Facebook plans to build its own smart phone (as reported recently by hiring ex-Apple engineers). And that’s risky because it can take a long time and a lot of capital. Plus people won’t buy a smart phone just because it’s branded Facebook.



Whereas if they were to own RIM they’d pick up a large legion of raving Blackberry fans, and a division that (despite its tanking sales) would add $18 billion in revenue to Facebook’s revenues of less than $5 billion expected this year.



With cost cutting and synergies Facebook’s profits could quadruple quickly and its high valuation could soon be justified.



The key is picking RIM up for a bargain, which with its shares down 75% is more than achievable.



Especially because Facebook is likely to report falling revenues and profits soon, which will put downward pressure on its share price.



Critics will say an acquisition attempt of RIM would punish investors, however I’d suggest those invested in Facebook are already being punished, and it will get worse when lower revenues are reported.



Buying quality assets with obvious synergies, below value, combined with acquiring them with stock that has a sky-high valuation means not only gaining an asset cheaply, but doing it with paper money that’s currently way over valued.



I’ve invited Mark Zuckerberg’s sister and former leading Facebook Executive Randi Zuckerberg to speak at this year’s 21st Century’s Financial Education Summit (September 15th – 17th at the Brisbane Convention Centre) to share the remarkable story of Facebook, from start-up to $100 billion company.



Randi has been listed in the top 50 digital female influences of our time, not just for her Facebook role but for her numerous other ventures too.



Seats are available from just $197.



For more information visit www.financialeducationsummit.com.au



I’ll also be hosting private dinners in Brisbane with Randi Zuckerberg, Mark Bouris and Danny Green for 20 select individuals.



If you’d like to attend email enquiries@21stca.com.au or phone 1800 999 270



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The 21st Century Group is also looking at Internet start-ups to invest in, as well as provide free mentoring, and office space to work from at its Head Quarters in Melbourne.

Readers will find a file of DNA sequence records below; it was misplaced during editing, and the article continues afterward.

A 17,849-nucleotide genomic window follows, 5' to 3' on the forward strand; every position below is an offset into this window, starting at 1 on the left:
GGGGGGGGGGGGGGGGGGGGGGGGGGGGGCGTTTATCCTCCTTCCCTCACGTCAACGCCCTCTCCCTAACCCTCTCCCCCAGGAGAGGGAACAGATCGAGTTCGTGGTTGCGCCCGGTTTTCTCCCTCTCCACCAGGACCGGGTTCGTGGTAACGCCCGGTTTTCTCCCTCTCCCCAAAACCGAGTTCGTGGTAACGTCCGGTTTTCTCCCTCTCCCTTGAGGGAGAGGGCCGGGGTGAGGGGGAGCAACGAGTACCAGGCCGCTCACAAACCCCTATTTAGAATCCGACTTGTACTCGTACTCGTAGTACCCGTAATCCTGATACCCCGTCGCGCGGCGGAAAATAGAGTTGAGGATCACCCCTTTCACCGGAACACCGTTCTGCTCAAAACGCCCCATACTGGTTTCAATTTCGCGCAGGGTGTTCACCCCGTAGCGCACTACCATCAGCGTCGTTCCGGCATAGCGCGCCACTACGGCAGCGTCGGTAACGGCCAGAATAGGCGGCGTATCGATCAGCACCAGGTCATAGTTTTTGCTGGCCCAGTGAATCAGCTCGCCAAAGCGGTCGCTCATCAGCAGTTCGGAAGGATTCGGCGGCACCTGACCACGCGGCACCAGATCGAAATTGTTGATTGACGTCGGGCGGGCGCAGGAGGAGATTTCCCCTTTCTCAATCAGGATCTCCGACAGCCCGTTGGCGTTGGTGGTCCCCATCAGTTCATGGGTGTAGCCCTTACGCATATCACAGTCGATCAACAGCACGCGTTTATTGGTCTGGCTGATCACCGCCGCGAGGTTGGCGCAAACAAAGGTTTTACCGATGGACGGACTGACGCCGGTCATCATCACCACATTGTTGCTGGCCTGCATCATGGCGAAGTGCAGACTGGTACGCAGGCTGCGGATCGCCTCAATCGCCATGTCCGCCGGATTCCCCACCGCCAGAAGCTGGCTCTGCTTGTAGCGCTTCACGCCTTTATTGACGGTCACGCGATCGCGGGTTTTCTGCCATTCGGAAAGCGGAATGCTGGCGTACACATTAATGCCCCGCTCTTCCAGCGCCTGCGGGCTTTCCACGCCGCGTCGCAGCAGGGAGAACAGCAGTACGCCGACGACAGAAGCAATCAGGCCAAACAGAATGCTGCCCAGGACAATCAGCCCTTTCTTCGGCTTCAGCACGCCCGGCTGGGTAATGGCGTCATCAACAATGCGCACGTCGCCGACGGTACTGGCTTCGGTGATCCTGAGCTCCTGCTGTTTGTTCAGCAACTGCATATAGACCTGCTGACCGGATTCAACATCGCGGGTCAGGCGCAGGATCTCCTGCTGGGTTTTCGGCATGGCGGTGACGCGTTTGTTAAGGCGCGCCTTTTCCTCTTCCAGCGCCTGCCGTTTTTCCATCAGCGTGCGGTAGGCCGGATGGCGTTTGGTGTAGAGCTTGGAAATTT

Please submit your proposals to enquiries@21stca.com.au



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Along with key speakers I’ll be delivering a 4-day business education program in Melbourne, November 16th – 19th, and in Brisbane next February.



For more information visit www.21stcenturybusinessacademy.com.au



For 21st Century Members, their spouse, and teenager, attendance at this $5000 program is made available for no charge.



For more information on becoming a 21st Century Member visit www.21stcenturyeducation.com.au/programs/homestudy



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I’m giving away free excerpts of my book, “101 Lessons I Learnt From Richard Branson”.



Visit www.21stcenturybusinessacademy.com.au to download your excerpt now.

Jamie McIntyre is the founder of the 21st Century Group of companies and CEO of 21st Century Education. He is also bestselling author, successful entrepreneur, investor, sought after success coach, internationally renowned speaker and world-leading educator. www.jamiemcintyre.com

Jamie McIntyre is the founder of the 21st Century Group of companies and CEO of 21st Century Education. He is also bestselling author, successful entrepreneur, investor, sought after success coach, internationally renowned speaker and world-leading educator. http://www.jamiemcintyre.com

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About the Author

Jamie McIntyre is the founder of the 21st Century Group of companies and CEO of 21st Century Education. He is also bestselling author, successful entrepreneur, investor, sought after success coach, internationally renowned speaker and world-leading educator. www.jamiemcintyre.com